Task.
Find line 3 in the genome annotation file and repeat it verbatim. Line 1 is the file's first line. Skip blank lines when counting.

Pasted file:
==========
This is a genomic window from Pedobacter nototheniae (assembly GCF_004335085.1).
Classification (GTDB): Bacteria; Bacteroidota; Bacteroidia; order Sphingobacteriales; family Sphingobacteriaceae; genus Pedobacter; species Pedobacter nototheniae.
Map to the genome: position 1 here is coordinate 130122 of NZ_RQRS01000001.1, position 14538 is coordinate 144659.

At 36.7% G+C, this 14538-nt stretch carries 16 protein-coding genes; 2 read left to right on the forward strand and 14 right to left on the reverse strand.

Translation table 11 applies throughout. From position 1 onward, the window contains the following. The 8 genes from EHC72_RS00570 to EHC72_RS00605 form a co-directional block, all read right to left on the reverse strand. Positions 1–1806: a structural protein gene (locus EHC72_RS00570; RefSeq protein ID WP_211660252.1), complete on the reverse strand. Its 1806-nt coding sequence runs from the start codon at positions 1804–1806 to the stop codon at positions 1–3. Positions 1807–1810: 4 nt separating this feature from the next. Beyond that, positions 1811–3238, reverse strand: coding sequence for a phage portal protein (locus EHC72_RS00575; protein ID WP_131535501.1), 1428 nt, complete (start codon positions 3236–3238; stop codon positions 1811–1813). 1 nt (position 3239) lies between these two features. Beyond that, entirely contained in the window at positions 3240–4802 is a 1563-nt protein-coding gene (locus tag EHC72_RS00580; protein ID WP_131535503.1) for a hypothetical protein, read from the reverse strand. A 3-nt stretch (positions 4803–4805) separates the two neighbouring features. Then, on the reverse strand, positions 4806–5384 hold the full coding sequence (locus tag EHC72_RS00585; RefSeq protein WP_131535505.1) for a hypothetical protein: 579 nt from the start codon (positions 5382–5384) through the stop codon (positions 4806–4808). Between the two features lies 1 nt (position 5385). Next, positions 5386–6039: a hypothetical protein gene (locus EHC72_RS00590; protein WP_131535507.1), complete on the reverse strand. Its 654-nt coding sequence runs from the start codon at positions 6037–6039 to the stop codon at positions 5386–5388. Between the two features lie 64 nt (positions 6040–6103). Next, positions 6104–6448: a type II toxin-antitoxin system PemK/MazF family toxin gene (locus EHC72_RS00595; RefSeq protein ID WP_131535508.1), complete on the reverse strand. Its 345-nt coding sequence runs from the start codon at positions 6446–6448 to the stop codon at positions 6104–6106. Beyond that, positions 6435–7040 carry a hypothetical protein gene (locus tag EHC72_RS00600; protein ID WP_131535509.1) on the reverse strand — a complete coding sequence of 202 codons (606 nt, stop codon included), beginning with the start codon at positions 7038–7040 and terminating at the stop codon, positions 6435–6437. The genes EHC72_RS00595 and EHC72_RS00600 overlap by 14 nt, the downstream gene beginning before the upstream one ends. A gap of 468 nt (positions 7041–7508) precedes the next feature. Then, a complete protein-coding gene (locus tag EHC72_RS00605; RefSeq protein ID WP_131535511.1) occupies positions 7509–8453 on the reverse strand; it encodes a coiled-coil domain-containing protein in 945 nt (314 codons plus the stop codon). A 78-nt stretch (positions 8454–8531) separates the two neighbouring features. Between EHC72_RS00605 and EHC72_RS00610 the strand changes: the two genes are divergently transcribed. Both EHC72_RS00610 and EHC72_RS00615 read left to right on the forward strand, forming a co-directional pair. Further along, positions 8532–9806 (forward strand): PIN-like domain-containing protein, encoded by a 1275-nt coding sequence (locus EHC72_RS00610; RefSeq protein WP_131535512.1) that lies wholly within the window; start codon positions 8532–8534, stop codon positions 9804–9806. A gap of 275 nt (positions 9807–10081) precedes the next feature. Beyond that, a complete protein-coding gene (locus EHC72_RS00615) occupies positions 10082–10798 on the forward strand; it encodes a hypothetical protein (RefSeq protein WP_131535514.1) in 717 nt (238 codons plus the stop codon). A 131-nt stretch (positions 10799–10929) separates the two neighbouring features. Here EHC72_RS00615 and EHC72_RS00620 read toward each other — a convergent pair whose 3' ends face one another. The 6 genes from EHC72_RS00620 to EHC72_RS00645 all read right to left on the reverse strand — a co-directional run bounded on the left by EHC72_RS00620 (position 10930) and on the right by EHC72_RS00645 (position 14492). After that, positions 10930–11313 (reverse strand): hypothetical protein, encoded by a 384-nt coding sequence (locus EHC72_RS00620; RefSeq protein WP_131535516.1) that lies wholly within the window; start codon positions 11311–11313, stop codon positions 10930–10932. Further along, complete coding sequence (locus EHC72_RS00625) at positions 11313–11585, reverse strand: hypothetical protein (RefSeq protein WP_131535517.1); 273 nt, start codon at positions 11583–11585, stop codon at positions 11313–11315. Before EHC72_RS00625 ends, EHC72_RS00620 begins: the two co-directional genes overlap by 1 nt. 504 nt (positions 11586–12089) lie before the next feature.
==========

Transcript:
Map to the genome: position 1 here is coordinate 130122 of NZ_RQRS01000001.1, position 14538 is coordinate 144659.